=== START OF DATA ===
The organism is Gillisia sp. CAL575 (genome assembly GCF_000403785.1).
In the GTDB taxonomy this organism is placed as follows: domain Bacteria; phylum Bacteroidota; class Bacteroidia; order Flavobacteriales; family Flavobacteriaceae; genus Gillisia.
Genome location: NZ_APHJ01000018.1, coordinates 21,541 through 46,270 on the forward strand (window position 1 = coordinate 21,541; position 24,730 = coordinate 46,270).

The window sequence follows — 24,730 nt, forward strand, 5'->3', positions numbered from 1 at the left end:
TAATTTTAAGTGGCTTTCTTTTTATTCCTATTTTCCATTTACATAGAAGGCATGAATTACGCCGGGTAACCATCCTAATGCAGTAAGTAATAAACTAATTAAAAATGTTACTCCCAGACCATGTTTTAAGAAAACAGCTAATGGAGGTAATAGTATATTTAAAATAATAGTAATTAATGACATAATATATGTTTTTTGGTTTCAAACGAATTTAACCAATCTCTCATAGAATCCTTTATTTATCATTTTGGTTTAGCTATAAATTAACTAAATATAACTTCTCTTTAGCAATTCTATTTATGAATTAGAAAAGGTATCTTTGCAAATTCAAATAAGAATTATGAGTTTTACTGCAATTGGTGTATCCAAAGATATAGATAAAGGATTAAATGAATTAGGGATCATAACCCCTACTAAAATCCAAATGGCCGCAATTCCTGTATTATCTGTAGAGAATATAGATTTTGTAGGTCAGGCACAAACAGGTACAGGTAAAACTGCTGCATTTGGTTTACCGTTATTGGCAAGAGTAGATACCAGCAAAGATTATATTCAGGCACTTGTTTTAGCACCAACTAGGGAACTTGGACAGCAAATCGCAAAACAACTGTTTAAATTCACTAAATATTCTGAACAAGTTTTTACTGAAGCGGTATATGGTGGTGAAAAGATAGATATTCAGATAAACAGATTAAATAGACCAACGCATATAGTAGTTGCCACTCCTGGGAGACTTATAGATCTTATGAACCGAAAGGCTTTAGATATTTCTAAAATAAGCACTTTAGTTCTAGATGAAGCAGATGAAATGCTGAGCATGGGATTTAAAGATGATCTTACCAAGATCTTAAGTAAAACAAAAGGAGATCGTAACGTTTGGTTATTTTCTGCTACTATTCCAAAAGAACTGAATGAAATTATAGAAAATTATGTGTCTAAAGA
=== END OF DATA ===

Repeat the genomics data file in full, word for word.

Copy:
The organism is Gillisia sp. CAL575 (genome assembly GCF_000403785.1).
In the GTDB taxonomy this organism is placed as follows: domain Bacteria; phylum Bacteroidota; class Bacteroidia; order Flavobacteriales; family Flavobacteriaceae; genus Gillisia.
Genome location: NZ_APHJ01000018.1, coordinates 21,541 through 46,270 on the forward strand (window position 1 = coordinate 21,541; position 24,730 = coordinate 46,270).

The window sequence follows — 24,730 nt, forward strand, 5'->3', positions numbered from 1 at the left end:
TAATTTTAAGTGGCTTTCTTTTTATTCCTATTTTCCATTTACATAGAAGGCATGAATTACGCCGGGTAACCATCCTAATGCAGTAAGTAATAAACTAATTAAAAATGTTACTCCCAGACCATGTTTTAAGAAAACAGCTAATGGAGGTAATAGTATATTTAAAATAATAGTAATTAATGACATAATATATGTTTTTTGGTTTCAAACGAATTTAACCAATCTCTCATAGAATCCTTTATTTATCATTTTGGTTTAGCTATAAATTAACTAAATATAACTTCTCTTTAGCAATTCTATTTATGAATTAGAAAAGGTATCTTTGCAAATTCAAATAAGAATTATGAGTTTTACTGCAATTGGTGTATCCAAAGATATAGATAAAGGATTAAATGAATTAGGGATCATAACCCCTACTAAAATCCAAATGGCCGCAATTCCTGTATTATCTGTAGAGAATATAGATTTTGTAGGTCAGGCACAAACAGGTACAGGTAAAACTGCTGCATTTGGTTTACCGTTATTGGCAAGAGTAGATACCAGCAAAGATTATATTCAGGCACTTGTTTTAGCACCAACTAGGGAACTTGGACAGCAAATCGCAAAACAACTGTTTAAATTCACTAAATATTCTGAACAAGTTTTTACTGAAGCGGTATATGGTGGTGAAAAGATAGATATTCAGATAAACAGATTAAATAGACCAACGCATATAGTAGTTGCCACTCCTGGGAGACTTATAGATCTTATGAACCGAAAGGCTTTAGATATTTCTAAAATAAGCACTTTAGTTCTAGATGAAGCAGATGAAATGCTGAGCATGGGATTTAAAGATGATCTTACCAAGATCTTAAGTAAAACAAAAGGAGATCGTAACGTTTGGTTATTTTCTGCTACTATTCCAAAAGAACTGAATGAAATTATAGAAAATTATGTGTCTAAAGA